They make sure you know you have reached the end of the trail.

In case you were lost, they let you know you’ve reached the end of the trail.

The view from the top of the trail is quite nice.

A panorama shot looking west from the top of the trail

After our little hike, we continued north on Oregon 19. It is a very pretty drive, first along the John Day River, then turning north through a forested area before emerging on the basaltic plateau of north-central Oregon. We only saw other cars about every 15-20 minutes — that is my kind of drive. From the plateau, you can see the massive volcanoes of the Cascade Range.

After turning west in Condon onto Oregon 206, we had great views of four volcanoes. But which was which? We then came across the Mountain Identifier. This round concrete slab has plaques on it identifying the mountains.

A handy guide for identifying mountains

The plaques in the cement identify the mountains and provide their height.  For Mt. St. Helens, it provided its height both before and after its huge eruption in 1980.

Details of the mountain identifier

The parade of volcanoes: Mt. JeffersonMt. HoodMt. St. HelensMt. Adams, and Mt. Rainier. Definitely click on this picture to see it full-sized.

From left to right, Mt. Jefferson, Mt. Hood, Mt. St. Helens, Mt. Adams, and Mt. Rainier

From there we went north, picking up US-97 in Wasco. We crossed the Columbia River at Biggs Junction, met up with Interstate-82 in Yakima. We merged onto Interstate 90 in Ellensburg and reached Bellevue by mid-afternoon.

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  1. Gary McVey Contributor
    Gary McVey
    @GaryMcVey

    We haven’t taken an honest-to-God road trip in many years, and reading this post is a great exercise in armchair travel! Thanks, Clavius. 

    • #1
  2. Percival Thatcher
    Percival
    @Percival

    Interesting geology. I wonder what the blue-green stuff is.

    • #2
  3. Clavius Thatcher
    Clavius
    @Clavius

    Percival (View Comment):

    Interesting geology. I wonder what the blue-green stuff is.

    It is claystone:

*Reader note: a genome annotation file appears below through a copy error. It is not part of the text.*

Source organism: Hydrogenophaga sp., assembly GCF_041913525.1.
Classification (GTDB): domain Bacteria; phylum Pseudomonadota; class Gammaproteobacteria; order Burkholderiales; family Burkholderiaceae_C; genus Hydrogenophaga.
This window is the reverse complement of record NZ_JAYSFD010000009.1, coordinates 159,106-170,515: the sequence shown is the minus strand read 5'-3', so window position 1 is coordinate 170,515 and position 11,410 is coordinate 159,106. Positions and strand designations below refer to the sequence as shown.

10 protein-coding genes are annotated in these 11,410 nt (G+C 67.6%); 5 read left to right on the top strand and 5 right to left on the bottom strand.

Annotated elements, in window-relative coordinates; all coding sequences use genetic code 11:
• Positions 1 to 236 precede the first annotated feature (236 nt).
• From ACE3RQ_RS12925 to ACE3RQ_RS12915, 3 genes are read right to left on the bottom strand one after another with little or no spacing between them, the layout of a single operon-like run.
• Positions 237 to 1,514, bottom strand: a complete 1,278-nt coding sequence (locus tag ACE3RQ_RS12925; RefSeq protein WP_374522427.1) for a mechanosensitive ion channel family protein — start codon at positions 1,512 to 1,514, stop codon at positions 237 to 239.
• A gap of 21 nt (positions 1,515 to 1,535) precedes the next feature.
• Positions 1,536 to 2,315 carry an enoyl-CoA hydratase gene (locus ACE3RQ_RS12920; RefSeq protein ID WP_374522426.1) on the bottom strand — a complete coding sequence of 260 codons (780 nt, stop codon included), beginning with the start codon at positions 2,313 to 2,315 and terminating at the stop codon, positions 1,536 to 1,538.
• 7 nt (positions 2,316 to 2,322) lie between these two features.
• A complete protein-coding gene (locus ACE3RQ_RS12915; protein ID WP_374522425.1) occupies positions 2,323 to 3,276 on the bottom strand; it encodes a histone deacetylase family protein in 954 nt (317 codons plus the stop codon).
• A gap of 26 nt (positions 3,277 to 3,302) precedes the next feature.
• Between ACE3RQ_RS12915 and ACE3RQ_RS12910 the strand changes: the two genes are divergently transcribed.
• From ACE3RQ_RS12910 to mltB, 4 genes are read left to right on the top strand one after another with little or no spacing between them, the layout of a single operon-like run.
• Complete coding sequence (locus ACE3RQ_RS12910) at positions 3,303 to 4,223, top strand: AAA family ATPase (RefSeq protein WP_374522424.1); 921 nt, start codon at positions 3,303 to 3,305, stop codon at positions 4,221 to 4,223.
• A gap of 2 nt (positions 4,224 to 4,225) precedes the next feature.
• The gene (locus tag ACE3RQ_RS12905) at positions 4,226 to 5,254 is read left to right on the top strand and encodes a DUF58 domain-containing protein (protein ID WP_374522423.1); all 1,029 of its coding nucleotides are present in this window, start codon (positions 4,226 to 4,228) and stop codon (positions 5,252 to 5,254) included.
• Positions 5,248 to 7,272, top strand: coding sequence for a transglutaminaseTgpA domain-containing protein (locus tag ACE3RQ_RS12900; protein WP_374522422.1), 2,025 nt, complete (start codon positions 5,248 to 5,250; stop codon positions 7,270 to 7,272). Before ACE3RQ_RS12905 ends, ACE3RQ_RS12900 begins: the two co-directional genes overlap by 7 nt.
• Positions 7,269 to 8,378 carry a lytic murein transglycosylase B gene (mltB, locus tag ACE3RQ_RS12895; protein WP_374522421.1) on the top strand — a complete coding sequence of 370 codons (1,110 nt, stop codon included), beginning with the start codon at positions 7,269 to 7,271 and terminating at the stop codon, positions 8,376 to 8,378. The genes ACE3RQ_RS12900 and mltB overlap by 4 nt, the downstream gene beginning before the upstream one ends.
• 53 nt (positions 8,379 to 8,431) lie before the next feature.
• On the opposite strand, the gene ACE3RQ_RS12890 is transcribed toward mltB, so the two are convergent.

Claystone: A fine-grained sedimentary rock. Claystone at John Day Fossil Beds was formed through weathering of volcanic ash that was incorporated into ancient soils.

    See also: https://www.nps.gov/joda/learn/nature/geologicformations.htm

     

    • #3
  4. Clavius Thatcher
    Clavius
    @Clavius

    Gary McVey (View Comment):

    We haven’t taken an honest-to-God road trip in many years, and reading this post is a great exercise in armchair travel! Thanks, Clavius.

    Happy to oblige…

    • #4
  5. Chuck Thatcher
    Chuck
    @Chuckles

    You had me at fossil beds:  Last time we visited the dinosaur footprints near Glen Rose, Texas we tented – in a cemetery.

    • #5
  6. The Great Adventure Coolidge
    The Great Adventure
    @TGA

    Not as interesting as the road trip, but I’ve flown into Portland several hundred times over the past 25 years.  The approach from the East on a clear day never fails to impress.  If you look out the window on the right side of the plane you will see the Washington Cascades,  Mt Adams, Mt St Helens, Mt Rainier, and Mt Baker.  Out the left side you’ll see Mt Hood (and often feel like you can reach out and touch it), Mt Jefferson,  Three Fingered Jack, The Three Sisters, and on a super clear day perhaps even Mt Shasta down in California.  The mischievous side of me loves to point out to newbies on that approach that every last one of them is a volcano.